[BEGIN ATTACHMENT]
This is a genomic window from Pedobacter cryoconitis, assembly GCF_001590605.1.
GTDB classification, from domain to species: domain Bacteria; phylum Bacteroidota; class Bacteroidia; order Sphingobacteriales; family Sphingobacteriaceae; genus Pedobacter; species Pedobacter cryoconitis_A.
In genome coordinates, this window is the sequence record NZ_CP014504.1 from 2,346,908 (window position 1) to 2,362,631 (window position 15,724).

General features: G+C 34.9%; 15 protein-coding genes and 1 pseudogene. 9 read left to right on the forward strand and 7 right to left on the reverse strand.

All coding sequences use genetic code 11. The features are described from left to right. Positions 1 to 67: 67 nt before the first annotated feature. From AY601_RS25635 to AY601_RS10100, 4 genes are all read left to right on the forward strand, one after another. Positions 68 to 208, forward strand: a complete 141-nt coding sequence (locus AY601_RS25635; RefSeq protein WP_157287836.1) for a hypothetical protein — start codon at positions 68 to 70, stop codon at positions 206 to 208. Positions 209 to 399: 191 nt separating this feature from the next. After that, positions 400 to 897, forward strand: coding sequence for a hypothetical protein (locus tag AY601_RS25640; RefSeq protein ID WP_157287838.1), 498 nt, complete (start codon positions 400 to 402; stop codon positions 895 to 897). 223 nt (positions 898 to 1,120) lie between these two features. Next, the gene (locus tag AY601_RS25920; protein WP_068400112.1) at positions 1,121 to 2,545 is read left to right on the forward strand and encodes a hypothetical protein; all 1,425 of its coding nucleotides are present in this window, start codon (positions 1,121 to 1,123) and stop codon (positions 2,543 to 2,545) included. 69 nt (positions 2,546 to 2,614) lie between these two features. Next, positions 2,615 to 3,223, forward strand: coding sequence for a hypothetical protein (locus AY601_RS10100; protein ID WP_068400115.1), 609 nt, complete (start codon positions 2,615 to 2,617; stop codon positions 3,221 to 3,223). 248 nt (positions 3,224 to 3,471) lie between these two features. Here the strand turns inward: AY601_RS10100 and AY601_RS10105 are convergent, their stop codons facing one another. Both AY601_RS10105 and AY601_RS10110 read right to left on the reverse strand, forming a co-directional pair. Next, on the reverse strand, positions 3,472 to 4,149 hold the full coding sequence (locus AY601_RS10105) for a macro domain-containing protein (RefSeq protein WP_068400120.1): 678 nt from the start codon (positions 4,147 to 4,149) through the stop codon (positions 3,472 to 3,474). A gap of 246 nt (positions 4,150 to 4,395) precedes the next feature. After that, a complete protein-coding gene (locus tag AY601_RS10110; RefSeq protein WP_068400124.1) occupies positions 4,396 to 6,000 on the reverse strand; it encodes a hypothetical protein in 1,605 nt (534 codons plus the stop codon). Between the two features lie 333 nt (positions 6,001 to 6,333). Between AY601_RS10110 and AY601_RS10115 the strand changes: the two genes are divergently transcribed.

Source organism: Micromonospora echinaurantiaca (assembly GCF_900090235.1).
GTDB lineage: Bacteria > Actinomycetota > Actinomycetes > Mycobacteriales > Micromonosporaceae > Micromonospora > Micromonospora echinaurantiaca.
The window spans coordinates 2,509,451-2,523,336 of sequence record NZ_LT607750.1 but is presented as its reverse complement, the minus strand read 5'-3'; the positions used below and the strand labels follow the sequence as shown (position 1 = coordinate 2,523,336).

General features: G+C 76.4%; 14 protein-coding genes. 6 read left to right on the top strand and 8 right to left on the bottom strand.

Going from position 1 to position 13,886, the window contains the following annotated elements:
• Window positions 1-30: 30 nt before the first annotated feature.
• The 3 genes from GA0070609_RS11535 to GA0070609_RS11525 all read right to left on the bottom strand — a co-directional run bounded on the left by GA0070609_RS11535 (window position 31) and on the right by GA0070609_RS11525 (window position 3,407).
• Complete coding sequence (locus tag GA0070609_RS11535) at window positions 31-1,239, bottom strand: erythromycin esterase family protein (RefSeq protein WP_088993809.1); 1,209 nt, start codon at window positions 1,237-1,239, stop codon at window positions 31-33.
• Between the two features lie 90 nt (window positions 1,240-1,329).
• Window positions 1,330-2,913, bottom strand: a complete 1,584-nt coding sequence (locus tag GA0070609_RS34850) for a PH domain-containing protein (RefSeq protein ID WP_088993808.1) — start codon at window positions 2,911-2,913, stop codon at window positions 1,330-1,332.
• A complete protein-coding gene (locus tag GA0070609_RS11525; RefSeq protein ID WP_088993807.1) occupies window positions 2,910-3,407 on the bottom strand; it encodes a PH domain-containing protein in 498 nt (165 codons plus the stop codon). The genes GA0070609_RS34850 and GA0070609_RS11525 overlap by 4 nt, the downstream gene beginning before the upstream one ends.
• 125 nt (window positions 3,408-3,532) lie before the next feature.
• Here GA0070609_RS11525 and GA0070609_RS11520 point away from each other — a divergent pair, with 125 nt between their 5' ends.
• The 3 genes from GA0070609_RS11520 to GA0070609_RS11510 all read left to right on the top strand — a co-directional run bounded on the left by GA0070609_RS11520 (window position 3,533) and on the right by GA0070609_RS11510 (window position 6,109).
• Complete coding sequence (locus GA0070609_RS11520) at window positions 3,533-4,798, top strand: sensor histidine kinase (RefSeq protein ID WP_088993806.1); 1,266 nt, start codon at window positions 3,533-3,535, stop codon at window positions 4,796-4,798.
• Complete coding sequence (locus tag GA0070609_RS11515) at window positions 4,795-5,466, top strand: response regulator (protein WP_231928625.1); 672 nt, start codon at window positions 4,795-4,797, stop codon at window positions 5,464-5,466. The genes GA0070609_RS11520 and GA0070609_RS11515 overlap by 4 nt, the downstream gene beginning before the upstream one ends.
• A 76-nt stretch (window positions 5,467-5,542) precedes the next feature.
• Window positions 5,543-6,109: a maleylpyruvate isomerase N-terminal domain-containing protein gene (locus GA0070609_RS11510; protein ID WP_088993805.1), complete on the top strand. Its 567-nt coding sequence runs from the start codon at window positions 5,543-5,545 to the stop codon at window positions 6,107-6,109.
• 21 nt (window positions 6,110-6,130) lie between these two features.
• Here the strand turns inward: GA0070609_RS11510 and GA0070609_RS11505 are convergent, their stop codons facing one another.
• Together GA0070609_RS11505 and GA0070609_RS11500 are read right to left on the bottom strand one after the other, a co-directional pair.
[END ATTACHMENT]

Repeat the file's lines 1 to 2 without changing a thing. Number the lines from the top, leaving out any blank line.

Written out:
This is a genomic window from Pedobacter cryoconitis, assembly GCF_001590605.1.
GTDB classification, from domain to species: domain Bacteria; phylum Bacteroidota; class Bacteroidia; order Sphingobacteriales; family Sphingobacteriaceae; genus Pedobacter; species Pedobacter cryoconitis_A.